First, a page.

On view at the American University Museum at the Katzen Arts Center from January 29 through May 22, 2022, Positive Fragmentation: From the Collections of Jordan D. Schnitzer and His Family Foundation includes more than 100 works by 21 contemporary artists who use fragmentation both stylistically and conceptually. Through their prints, artists including Betye Saar, Wendy Red Star, Lorna Simpson, Jenny Holzer, Louise Bourgeois, Julie Mehretu, Swoon, Mickalene Thomas, and Sarah Morris question the status quo and suggest new perspectives.
Representing the human body has been held historically as the highest achievement for artists. When rules for depicting the human form were challenged by artists including Pablo Picasso and Willem de Kooning in the first half of the 20th century, the resulting fragmented forms often reduced women’s bodies to sexualized elements: breasts, vaginas, and buttocks. The dissonance of not conforming to a white, cis-male norm, to be considered Other, is in itself a “collage experience,” as Lucy Lippard described in her 1980 essay “Issue and Taboo.” In Positive Fragmentation, this observation is visualized most precisely by Wangechi Mutu (b. 1972) in her 12-print series Histology of the Different Classes of Uterine Tumors (2006).
Mutu is known for her collages of Black female hybrid figures. She draws her source material from publications—whether pornographic, fashion, or motorcycle magazines, those exploring world cultures such as National Geographic, or medical journals. Mutu has expressed, “As a woman of color, how I’m represented in these publications is of absolute relevance and importance to me because it tells me where I stand in that particular culture.”
For Histology of the Different Classes of Uterine Tumors, Mutu collaged onto the pages of Victorian-era medical illustrations of female reproductive system diseases to produce portrait busts of Black women, which she embellished with hair, glitter, and/or rabbit fur. Some of the busts are shown in profile, but most of them address the viewer directly. By activating an interplay between repugnance and seduction, Mutu seeks to make visible and approachable inequities at the intersection of race and gender. Elaborating on this double effect, the artist notes that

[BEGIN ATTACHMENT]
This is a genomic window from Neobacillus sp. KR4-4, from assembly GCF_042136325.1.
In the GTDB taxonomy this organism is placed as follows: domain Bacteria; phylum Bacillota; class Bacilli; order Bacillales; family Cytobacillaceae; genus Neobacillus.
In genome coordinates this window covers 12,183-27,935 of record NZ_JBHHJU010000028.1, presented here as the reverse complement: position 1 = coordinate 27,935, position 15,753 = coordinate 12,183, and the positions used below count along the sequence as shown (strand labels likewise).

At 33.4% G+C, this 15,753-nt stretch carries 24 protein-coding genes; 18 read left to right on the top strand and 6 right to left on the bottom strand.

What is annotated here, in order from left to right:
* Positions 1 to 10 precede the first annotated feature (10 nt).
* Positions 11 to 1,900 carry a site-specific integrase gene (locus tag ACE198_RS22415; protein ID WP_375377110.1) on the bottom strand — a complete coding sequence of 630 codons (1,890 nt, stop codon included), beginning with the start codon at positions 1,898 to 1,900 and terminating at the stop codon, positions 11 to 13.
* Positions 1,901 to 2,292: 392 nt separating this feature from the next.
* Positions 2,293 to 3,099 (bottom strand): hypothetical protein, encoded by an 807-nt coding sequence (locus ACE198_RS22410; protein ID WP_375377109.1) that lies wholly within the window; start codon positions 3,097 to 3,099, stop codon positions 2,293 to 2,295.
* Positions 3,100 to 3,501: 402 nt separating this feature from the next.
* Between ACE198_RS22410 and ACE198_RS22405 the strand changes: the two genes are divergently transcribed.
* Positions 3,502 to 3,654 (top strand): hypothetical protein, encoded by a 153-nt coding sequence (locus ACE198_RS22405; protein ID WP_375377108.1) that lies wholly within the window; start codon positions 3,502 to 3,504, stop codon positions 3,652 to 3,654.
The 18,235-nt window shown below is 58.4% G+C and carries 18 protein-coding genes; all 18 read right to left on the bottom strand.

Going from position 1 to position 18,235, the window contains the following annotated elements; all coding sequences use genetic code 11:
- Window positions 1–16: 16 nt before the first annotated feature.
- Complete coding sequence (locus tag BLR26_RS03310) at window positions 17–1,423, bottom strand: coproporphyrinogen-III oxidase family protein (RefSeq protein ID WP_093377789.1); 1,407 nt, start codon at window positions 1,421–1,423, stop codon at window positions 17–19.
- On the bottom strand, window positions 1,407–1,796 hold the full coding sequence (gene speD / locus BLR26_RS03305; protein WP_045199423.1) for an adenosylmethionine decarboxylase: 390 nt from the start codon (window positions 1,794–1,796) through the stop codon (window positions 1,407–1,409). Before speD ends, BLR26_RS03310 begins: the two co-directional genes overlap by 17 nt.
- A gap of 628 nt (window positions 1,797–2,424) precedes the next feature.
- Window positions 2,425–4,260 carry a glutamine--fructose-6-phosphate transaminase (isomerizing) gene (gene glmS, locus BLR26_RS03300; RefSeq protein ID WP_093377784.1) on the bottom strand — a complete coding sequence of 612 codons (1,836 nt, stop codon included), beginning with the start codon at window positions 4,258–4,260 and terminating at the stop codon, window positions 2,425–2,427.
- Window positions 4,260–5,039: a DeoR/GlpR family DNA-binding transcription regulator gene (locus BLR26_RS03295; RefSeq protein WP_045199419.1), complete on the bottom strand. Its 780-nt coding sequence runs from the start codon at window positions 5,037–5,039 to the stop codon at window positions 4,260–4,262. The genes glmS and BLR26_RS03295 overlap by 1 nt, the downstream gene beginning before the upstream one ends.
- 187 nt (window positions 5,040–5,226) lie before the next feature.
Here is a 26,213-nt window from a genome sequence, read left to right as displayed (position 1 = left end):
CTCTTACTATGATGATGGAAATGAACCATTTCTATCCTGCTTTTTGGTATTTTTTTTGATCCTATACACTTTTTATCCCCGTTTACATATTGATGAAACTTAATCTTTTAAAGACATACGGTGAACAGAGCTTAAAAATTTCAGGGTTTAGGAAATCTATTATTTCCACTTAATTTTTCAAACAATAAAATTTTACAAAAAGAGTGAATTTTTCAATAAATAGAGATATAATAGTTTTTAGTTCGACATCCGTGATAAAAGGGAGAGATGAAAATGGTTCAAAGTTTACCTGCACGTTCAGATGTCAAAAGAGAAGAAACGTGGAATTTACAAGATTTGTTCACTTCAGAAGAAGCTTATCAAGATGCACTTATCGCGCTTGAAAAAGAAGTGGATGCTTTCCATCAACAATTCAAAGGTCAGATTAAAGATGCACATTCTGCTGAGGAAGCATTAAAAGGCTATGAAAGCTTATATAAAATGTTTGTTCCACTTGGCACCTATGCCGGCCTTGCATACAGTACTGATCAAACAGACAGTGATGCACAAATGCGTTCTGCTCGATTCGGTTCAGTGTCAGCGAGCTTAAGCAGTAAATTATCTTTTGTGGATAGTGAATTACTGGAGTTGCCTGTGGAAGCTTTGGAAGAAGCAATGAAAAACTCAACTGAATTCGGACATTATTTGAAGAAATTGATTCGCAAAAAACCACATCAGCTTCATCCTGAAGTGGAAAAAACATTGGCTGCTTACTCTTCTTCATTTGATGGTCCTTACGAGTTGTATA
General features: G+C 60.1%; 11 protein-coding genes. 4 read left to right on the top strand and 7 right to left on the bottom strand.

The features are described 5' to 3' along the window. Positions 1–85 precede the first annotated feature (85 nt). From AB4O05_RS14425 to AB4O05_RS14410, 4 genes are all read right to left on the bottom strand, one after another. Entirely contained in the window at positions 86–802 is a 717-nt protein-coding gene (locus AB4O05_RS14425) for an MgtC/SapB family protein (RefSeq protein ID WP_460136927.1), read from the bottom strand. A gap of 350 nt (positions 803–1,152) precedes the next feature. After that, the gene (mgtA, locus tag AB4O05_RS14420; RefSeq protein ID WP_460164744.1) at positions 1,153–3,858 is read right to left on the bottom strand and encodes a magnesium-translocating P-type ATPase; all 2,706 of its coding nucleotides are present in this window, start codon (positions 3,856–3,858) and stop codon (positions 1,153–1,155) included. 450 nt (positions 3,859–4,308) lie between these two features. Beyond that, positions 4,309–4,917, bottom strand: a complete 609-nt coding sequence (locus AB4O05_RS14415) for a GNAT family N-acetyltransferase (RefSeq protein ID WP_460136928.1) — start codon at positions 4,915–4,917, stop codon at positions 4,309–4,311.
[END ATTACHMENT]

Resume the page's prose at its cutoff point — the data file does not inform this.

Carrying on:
“the Black female body has been violated and revered in very specific ways by the outsider—Europeans, especially. The issues that pertain to race: pathologizing the Black mind, exoticizing and fearing the Black body, objectifying the body as a specimen, or a sexual machine, or a work animal, or relating the Black body to non-human species as a way to justify cruelty…The body is put to work, devoured, tortured, broken, mutilated, and then prepared for display as an artifact, a totem, a specimen. Even in this state of containment and capture, our body is valued and worshipped—yet feared and reviled.”
Mutu demonstrates how the original illustrations, ripe with the pseudoscience of colonialist thought, serve as the basis for contemporary constructions of gender and race. Importantly, however, Mutu gives each face a mouth, presumably so that it can speak for itself.
Check out Positive Fragmentation at the American University Museum, Friday–Sunday, 11 a.m.–4 p.m. Free. No reservations required. Please visit their website for current visitor information.